Then the text size needs to be large enough so that the words don’t break awkwardly. (Sizing depends on how many words and letters you have to deal with.)

Finally, you want to stack lines of text to fall nicely into the main, first scroll of the design. If the headline sits too low, it might be distracting. The same is true of a headline that’s too close to the navigation or breaks funny on the scroll.

The lesson here is that stacking text in this manner is a fine art, takes just the right (and highly readable) typeface to pull off, and requires meaningful messaging.

Steadfast Collective does it with a simple headline and “pieces” of images that encourage scrolling.

Nebulab uses some imagery, but what you really see is the giant, two-deck headline. Note the clever use of “next big thing” in an oversized typeface.

#Yallbikeforkids uses an all-caps configuration with intentional underlines to bring attention to keywords. The stark black and white color palette with yellow accents is a bonus for this design and style.

3. Fun with Fonts

When you don’t have many images to work with and no faces to show, it leaves more room for typographic creativity.

From experimental typefaces to line styles to interesting weight combinations to completely artistic font treatments, designers are having a lot of fun in this area.

Here are three examples to crush on.

Mantic uses a fun dot-style experimental typeface for an AI tool with a futuristic feel. Using a type style that matches the tone and content of the design is key for making a technique like this really work wonders.

Ballistic Moon also uses a funky, experimental typeface for the intro to the online storybook adventure. What’s really nice about the use of the trend here is that the fun font has a distinct purpose and is used for only that use and is not scattered all over the design.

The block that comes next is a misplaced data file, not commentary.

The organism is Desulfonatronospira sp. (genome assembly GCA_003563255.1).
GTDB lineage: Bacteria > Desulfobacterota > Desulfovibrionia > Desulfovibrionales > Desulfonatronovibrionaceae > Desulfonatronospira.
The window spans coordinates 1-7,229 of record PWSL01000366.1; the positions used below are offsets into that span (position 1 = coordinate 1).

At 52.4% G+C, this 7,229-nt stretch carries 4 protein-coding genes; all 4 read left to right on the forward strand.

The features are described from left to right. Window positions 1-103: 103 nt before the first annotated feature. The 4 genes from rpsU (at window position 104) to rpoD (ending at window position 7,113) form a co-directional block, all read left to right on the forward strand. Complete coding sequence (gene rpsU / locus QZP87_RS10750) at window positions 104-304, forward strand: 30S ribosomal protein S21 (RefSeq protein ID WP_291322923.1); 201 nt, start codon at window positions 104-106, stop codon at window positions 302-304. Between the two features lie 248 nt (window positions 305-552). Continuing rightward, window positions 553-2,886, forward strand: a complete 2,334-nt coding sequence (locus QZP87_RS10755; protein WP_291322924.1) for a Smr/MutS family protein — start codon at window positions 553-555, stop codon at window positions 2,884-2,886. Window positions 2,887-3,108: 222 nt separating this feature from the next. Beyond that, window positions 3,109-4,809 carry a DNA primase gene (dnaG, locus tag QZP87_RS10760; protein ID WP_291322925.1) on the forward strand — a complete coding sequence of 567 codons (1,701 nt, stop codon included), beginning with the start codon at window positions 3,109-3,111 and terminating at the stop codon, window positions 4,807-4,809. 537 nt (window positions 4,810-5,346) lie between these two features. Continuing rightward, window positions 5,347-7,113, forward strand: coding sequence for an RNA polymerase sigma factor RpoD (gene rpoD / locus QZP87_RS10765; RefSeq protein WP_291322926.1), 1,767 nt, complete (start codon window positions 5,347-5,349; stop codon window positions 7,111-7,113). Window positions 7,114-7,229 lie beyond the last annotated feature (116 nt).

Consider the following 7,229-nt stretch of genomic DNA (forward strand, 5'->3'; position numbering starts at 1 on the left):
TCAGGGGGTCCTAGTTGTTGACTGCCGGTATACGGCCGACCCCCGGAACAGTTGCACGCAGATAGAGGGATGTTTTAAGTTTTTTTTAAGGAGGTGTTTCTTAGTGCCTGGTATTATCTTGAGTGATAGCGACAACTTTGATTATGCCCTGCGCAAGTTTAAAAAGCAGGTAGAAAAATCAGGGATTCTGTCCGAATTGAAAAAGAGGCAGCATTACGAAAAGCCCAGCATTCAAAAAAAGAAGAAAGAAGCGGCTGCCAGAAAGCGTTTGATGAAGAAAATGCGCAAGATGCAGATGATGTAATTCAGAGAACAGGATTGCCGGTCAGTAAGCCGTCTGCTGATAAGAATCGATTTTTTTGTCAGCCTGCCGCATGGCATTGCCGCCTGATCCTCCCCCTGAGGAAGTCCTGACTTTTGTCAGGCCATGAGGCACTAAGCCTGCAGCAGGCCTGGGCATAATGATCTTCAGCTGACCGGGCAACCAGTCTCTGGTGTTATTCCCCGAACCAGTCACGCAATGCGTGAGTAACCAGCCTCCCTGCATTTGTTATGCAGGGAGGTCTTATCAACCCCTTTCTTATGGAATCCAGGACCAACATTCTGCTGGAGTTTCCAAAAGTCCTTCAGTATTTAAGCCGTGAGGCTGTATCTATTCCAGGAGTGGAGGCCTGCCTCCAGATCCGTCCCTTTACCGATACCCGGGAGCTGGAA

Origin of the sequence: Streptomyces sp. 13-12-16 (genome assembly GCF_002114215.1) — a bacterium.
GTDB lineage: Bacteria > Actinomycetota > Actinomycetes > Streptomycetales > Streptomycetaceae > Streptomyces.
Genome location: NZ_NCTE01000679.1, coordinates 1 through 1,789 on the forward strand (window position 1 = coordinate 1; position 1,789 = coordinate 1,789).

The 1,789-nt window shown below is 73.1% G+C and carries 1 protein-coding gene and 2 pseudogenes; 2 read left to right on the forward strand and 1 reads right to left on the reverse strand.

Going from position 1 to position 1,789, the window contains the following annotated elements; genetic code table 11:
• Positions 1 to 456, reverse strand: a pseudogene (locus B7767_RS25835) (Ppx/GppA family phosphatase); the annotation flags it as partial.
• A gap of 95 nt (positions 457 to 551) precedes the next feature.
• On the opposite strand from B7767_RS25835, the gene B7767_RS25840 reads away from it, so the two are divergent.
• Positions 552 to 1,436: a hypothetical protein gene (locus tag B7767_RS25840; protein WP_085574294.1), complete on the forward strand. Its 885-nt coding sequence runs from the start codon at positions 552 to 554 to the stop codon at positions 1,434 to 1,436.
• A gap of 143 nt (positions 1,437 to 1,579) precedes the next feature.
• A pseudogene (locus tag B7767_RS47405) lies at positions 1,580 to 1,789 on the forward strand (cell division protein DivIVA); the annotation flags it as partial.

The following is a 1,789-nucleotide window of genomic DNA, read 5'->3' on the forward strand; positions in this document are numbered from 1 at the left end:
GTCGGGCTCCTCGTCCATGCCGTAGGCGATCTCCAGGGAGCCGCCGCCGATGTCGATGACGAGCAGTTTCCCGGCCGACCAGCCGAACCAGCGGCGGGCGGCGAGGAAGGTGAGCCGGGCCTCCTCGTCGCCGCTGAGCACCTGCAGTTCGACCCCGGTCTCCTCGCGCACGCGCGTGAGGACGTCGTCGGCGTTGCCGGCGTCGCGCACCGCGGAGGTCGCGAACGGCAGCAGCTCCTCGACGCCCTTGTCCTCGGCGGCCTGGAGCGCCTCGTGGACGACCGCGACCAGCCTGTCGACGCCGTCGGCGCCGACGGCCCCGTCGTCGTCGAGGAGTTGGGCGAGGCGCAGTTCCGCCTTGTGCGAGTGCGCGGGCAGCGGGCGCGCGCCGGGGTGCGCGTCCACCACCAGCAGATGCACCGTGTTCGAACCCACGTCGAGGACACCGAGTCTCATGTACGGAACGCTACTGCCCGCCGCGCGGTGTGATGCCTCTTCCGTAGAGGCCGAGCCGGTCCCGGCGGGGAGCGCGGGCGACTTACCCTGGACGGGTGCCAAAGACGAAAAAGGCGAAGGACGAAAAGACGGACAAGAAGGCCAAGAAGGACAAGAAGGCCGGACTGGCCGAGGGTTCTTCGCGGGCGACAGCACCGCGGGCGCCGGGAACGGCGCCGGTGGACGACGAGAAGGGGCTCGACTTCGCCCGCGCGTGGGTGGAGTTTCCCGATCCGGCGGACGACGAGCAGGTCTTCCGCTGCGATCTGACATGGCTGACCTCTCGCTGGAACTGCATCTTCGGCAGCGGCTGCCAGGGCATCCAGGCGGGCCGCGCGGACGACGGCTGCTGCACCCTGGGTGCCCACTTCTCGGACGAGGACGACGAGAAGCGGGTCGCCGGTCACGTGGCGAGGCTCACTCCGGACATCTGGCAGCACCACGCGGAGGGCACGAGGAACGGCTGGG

Kazuki Noda has fun with the letters of his name so that the same cool and majestic feel as the rest of the design. Look closely at the uber-blurred video background and phrases that pop into the hero area to describe the portfolio and art direction therein. It’s artful and fun.


There aren’t a lot of pictures to look at with website design projects this month. And that theme is at the heart of what’s trending right now. It will be interesting to see how long this continues in an uncertain world landscape.

What’s nice about these projects that aren’t so photo-heavy is that it forces designers to develop creative solutions and use other tools to help draw attention to the projects.

Designing within these types of constraints can seem a little overwhelming at first, but the best designers can run with this challenge to create something amazing. (And it can even feel freeing in some ways.) Good luck if you are working on one of these projects, and we hope these trends serve as a source of inspiration.

Carrie Cousins

Carrie Cousins is a freelance writer with more than 10 years of experience in the communications industry, including writing for print and online publications, and design and editing. You can connect with Carrie on Twitter @carriecousins.